RELIGIOUS representatives voting rights on education should be removed in East Lothian as part of an effort to “tidy up democracy”, a Green councillor has said.

The council is currently consulting on whether it should take away the rights from three unelected members on its education and children’s services committee, which includes three religious appointees alongside a trade union rep.

At the moment all four have a say on any decision affecting education policy in the area, but this could soon change as it has done in several local authorities already this year.

If the rights are removed from unelected members, East Lothian would become the sixth council in the past 12 months to do this after Edinburgh, Fife, Orkney, Highland and Stirling – the last of which has decided to remove them from 2027.

A 50-year-old law obliges every council in Scotland to appoint three religious representatives to their education committees, but it has never been laid out in legislation that these people must have a vote.

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Humanist Society Scotland insist there is now a “snowball effect” of councils addressing what it describes as an undemocratic part of the country’s governance system where unaccountable, unelected church representatives are having sway over education policy.

East Lothian only has two faith primary schools and no religious secondary schools, meaning there are more religious reps with voting rights than there are denominational schools in the area.

Green councillor Shona McIntosh said removing voting rights from unelected members is about “tidying up democracy”.

She said: “I think it’s a bit to do with what type of country we want to be.

“I grew up in the West of Scotland, I understand why there’s faith schools and why we have people wanting to feed in and be part of the conversations and I’m not suggesting getting rid of those places, but it’s never been part of the law they had to have voting rights, it’s just been customary and it’s not very in keeping with modern society.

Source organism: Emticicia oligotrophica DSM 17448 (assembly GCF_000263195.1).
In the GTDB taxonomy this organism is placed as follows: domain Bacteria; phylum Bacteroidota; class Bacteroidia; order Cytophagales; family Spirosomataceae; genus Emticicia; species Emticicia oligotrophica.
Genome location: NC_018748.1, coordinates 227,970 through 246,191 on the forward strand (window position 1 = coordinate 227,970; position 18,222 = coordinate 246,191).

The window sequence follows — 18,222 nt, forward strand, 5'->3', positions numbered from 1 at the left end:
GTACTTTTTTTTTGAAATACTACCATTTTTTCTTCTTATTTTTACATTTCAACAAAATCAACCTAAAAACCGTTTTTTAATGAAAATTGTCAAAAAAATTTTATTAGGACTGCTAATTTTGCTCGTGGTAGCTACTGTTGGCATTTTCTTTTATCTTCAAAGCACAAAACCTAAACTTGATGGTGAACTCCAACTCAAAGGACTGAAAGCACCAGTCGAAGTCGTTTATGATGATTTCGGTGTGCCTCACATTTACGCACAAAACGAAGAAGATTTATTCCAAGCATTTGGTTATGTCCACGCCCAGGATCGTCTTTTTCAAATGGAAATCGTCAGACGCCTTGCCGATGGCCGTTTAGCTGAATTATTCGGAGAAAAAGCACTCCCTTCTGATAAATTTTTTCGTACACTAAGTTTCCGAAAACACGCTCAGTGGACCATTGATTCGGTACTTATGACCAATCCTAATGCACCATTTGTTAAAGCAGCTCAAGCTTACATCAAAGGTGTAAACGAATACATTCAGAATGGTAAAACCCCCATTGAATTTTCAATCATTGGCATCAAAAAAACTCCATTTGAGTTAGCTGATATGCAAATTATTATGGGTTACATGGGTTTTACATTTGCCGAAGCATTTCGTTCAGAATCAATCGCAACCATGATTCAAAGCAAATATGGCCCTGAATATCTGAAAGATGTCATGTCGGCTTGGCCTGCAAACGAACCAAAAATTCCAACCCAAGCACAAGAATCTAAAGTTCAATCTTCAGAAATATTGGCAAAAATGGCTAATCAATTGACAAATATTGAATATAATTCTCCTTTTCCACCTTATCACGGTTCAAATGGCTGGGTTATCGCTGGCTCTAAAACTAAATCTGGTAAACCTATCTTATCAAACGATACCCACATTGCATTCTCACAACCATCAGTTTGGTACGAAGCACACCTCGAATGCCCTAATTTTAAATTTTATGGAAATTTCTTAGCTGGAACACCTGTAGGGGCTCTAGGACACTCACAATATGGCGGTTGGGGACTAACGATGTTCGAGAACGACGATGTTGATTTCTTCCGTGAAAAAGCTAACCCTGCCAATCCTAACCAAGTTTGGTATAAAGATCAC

“There is the possibility that the unelected members might hold the balance of power in a vote and I think that’s a problem.

“I do think it’s about tidying up your democracy.”

McIntosh added she felt the law crowds out other faith groups given that two of the three spots have to be given to the Church of Scotland and Catholic Church.

The National:

The Church of Scotland argues its representatives rarely choose to use their vote while the Catholic Church claim the threat to remove voting rights is an attempt to get rid of faith schools in Scotland.

But McIntosh hit back at both of these arguments.

She said: “It’s a real shame [for the Catholic Church] to view it like that. I understand why parents might wish to send their child to a faith school and this is not about that. It’s just about what role the church representatives have in the democracy and strategic running of things.

“The Church of Scotland have said the reps hardly ever using their voting rights, and that seems to me to be quite a strange way of arguing they should keep them. If they’re not using them, is that because there’s a sense it’s not very appropriate for them to get involved in something where there might be a political disagreement?”